It’s a simple notion and because it happens every day we don’t think of it as a job necessarily—cooking and feeding your family, your crew, yourself. That can be hard work. And it’s important to show appreciation for tasks like that and recognize that even if it happens to feel mundane, doing them with determination and dedication is what matters.
Think about the service industry workers, many of whom are out of work right now, and how hard they work to create a place where people from all walks of life can come together and spend quality time together. Their work allows us to feel a sense of community. And right now, that’s lacking. We go out to eat, for good food sure, but what keeps us coming back is the heightened communal spirit we feel, the people that work there and dedicate their lives to its mission. The people that are happy doing what they are doing. The people that know it doesn’t matter what you do, but how you do it.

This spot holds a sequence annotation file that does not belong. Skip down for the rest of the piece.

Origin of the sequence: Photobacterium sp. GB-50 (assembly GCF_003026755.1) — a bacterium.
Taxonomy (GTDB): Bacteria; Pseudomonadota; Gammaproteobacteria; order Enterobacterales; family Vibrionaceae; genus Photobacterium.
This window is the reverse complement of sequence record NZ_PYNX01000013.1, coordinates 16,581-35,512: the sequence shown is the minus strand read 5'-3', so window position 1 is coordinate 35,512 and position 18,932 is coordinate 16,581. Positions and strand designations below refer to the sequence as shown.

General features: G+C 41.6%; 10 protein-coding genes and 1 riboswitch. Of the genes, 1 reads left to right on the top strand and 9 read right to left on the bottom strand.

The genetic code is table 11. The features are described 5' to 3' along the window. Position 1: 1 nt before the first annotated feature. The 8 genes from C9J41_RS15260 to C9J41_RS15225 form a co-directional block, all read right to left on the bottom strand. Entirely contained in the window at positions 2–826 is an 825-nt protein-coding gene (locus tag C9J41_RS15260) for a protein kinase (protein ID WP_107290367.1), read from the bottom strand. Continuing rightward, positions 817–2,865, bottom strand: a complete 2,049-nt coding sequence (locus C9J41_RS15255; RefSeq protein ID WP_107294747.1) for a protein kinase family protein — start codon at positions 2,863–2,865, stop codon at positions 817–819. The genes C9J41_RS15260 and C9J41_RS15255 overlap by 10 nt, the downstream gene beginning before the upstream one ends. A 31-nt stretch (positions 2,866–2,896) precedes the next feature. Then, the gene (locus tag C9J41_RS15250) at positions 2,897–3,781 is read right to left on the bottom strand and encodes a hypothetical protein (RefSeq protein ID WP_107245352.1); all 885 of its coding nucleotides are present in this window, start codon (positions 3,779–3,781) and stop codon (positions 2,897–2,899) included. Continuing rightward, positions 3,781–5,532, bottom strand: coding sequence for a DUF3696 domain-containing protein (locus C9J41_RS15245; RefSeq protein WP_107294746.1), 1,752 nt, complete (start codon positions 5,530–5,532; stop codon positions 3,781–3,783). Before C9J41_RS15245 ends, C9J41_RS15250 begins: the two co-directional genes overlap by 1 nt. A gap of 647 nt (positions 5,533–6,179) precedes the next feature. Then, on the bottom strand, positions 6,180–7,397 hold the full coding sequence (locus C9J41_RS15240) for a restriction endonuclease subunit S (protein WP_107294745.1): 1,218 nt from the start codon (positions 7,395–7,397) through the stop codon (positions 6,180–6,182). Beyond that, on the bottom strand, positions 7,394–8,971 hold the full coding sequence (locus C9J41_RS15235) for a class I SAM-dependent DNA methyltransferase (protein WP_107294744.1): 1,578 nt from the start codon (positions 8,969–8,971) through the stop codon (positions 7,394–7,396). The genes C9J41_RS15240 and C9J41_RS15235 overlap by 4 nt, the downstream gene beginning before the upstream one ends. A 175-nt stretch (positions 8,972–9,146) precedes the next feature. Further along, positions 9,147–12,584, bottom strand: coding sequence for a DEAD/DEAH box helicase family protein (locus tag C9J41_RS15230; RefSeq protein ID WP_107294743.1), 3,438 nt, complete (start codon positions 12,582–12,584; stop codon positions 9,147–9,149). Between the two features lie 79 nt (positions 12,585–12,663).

Finding Meaning in Your Job
What jobs matter to you? And I don’t just mean from a career, bill-paying, economic standpoint. Every job you do, meet it with a personal obligation. As an Instructor, it’s my job to keep you safe. I tell my students out in the wilderness that it’s not because I’m getting paid or that it’s written in my contract, it’s because I want to. I have to. It gives me meaning.